Ever thought why almost every child learns to speak his or her mother tongue within a few years after birth, but a good number of grown-ups fail to pick up a second or a third language? Why grown-ups, even most school going children find it difficult to pick up another language as easily as they did, back when they learnt their mother tongue.
You sign up for the best courses, pay handsome amounts as fees, take personalized tuitions, and yet, learning a language seems to be a challenge. Ironically, one never heard of any toddlers who found it difficult to learn their mother tongue, be it French or German or then Amharic, Swahili or Zulu!
Why is that so? Do toddlers know something that we are missing? Is learning languages an art that we have lost or is it a science that we haven’t yet perfected? Is there a sure shot way to success?
Find out as Sandeep Nulkar, a user of over half a dozen languages himself, dwells deeper into what it takes to learn languages, English included.
Look at the hundreds of language institutes that have mushroomed in every nook and corner of every major city in India and the thousands that are queuing up at their doorsteps to learn a language.
The routine is fairly predictable. You pick an institute that is good and ‘convenient,’ pay through your nose, then spend some more on fancy books, notepads, pens and some desired paraphernalia and finally end up sitting like a log in front of the teacher waiting to be taught.
So where’s the catch?
Well, languages cannot be taught! They have to be learnt. All one really needs to do is, use them. Using is what learning is all about. Using goes beyond the notes and the memorising. Did you take notes or memorise meanings when you learnt your mother tongue as a toddler? And yet, you could speak it well by the time you turned seven or eight. Discount the first two years of your life when the learning could have been painfully slow and yet, you picked it up in only a few years.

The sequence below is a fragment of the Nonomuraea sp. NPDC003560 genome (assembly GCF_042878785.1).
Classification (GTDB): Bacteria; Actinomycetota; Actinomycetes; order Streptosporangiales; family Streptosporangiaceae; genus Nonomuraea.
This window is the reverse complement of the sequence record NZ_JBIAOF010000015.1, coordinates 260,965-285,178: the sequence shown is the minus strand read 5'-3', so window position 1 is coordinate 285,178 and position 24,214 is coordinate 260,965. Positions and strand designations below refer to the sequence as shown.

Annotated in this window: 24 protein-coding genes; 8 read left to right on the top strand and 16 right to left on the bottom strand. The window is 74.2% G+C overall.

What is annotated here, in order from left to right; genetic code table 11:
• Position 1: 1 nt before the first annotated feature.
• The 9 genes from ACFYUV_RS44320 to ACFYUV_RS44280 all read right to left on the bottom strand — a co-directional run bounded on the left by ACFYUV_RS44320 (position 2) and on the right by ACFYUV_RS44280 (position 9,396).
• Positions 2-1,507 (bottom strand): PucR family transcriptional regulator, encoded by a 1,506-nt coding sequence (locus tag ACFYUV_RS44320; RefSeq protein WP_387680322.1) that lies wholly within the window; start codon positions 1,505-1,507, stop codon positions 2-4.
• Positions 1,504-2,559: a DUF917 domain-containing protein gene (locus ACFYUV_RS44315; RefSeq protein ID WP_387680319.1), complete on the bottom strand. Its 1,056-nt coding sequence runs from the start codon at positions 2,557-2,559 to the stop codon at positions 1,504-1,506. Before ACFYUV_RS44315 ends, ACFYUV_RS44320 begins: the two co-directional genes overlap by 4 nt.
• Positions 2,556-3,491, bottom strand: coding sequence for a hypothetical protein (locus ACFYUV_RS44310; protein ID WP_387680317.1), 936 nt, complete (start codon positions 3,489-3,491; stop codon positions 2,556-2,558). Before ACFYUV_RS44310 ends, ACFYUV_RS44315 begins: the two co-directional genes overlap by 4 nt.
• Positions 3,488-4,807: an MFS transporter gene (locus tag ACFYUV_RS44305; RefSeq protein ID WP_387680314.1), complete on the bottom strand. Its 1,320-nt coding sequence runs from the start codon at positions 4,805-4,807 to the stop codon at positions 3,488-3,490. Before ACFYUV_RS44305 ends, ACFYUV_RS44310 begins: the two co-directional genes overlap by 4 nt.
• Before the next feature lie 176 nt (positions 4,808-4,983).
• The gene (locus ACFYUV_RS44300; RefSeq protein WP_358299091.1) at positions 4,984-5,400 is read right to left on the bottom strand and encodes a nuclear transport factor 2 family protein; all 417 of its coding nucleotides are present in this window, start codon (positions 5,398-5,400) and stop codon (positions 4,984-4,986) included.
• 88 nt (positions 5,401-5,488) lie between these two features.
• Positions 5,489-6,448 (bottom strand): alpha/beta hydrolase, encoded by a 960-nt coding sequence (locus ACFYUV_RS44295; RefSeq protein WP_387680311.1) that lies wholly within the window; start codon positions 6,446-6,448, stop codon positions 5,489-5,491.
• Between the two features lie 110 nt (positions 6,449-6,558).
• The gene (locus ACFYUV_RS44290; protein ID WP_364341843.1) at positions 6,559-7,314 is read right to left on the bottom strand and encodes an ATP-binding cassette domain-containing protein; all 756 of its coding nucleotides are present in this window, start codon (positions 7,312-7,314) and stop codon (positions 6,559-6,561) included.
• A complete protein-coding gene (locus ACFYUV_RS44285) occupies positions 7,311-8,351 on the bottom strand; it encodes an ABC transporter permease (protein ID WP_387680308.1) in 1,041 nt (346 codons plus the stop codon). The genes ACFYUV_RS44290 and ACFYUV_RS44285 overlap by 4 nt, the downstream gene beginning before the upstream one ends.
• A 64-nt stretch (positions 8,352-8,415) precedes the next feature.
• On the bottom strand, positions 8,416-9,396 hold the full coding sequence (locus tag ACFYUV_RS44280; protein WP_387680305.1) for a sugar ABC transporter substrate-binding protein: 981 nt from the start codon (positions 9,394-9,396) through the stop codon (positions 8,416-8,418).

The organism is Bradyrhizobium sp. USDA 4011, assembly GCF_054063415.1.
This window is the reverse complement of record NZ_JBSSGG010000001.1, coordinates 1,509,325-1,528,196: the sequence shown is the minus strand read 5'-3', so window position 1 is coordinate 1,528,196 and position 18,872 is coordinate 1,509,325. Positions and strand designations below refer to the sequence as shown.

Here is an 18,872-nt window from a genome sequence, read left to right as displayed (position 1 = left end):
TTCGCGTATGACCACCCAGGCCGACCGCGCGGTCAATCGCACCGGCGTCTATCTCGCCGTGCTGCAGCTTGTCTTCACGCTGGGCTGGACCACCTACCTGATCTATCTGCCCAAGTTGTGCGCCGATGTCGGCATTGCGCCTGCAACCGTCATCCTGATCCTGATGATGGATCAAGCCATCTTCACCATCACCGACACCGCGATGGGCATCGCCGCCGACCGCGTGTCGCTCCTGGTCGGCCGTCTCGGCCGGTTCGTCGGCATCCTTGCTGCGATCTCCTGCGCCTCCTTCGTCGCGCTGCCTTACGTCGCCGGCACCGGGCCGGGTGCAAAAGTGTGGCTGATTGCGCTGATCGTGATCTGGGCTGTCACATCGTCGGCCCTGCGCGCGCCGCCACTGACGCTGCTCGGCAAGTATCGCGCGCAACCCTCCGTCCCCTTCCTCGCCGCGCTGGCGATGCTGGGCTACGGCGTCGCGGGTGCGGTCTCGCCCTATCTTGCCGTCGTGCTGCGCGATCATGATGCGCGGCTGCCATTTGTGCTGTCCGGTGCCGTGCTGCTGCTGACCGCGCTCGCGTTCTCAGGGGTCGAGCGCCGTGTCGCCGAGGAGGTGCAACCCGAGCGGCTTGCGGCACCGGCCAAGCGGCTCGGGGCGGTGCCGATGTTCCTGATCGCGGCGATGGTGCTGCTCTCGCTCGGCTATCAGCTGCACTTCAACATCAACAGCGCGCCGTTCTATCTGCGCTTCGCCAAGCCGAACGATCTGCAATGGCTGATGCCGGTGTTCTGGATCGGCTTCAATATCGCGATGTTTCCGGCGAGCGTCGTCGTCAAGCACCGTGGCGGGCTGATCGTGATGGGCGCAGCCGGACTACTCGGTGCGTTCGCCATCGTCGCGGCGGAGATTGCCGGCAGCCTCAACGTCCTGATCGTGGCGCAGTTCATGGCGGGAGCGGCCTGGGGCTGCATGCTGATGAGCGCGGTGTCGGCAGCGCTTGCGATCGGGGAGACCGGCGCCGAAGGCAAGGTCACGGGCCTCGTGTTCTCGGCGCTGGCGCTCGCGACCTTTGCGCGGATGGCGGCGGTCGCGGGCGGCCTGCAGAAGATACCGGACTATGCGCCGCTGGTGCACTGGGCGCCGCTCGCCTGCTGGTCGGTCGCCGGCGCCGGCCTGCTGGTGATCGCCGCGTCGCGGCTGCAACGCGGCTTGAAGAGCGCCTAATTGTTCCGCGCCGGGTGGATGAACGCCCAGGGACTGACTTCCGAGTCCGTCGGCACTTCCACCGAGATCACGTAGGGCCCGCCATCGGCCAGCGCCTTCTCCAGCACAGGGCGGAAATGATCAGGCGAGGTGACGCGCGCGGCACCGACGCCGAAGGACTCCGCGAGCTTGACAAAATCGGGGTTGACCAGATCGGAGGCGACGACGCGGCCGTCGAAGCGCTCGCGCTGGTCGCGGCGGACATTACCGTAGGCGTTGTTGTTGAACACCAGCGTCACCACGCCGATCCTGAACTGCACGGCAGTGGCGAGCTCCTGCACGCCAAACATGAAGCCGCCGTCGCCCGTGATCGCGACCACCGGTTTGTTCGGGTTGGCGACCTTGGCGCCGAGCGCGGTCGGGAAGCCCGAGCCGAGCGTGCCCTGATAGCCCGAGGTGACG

So what are we getting at?
The point is, you can actually learn how to learn a language by observing a toddler pick it up. Toddlers remember words in a given context or with the help of a picture. So the moment they see you leaving, they will say a cute “bye,” or blurt out an even sweeter “ma ma” as soon as mommy dear appears.
There is a lesson for you here. Instead of trying to memorise words just for the heck of it, try and remember them in a given context or in association with an image or better still, as a group of words. So by memorising what the French say for good night, you will almost always come up with the correct but contextually wrong ‘bonne nuit’ The Germans or the French do not say ‘good night’ They actually say ‘good evening’ – ‘einen schönen Abend’ (German) or ‘bonsoir’ (French).
This is easy to reproduce if, instead of memorising equivalents, you simply remember that when you take leave (that being the context), bonsoir is what you say. The same applies to words. Instead of memorising the word for bread in French (le pain), you could try and remember an entire sentence ‘Au petit déjeuner, j’ai mangé du pain (I ate some bread for breakfast).’ The brain remembers a cluster of words better than isolated ones.
Comparing the languages you know with the one you are learning is PhD stuff, not what you should engage in when you start learning a language. Much like toddlers, don’t question. Accept things at face value and repeat. Had your mother called your father ‘Lala’ instead of ‘baba’ or whatever, you would have never questioned that. You would have simply repeated what you heard. Do that. It keeps things simple.
Make it your need, not your want
I don’t know whether you have realised this, but as we start speaking we stop crying in order to express. Toddlers cry because they cannot speak and they start speaking very quickly because they realise pretty soon that crying does not always give them what they want.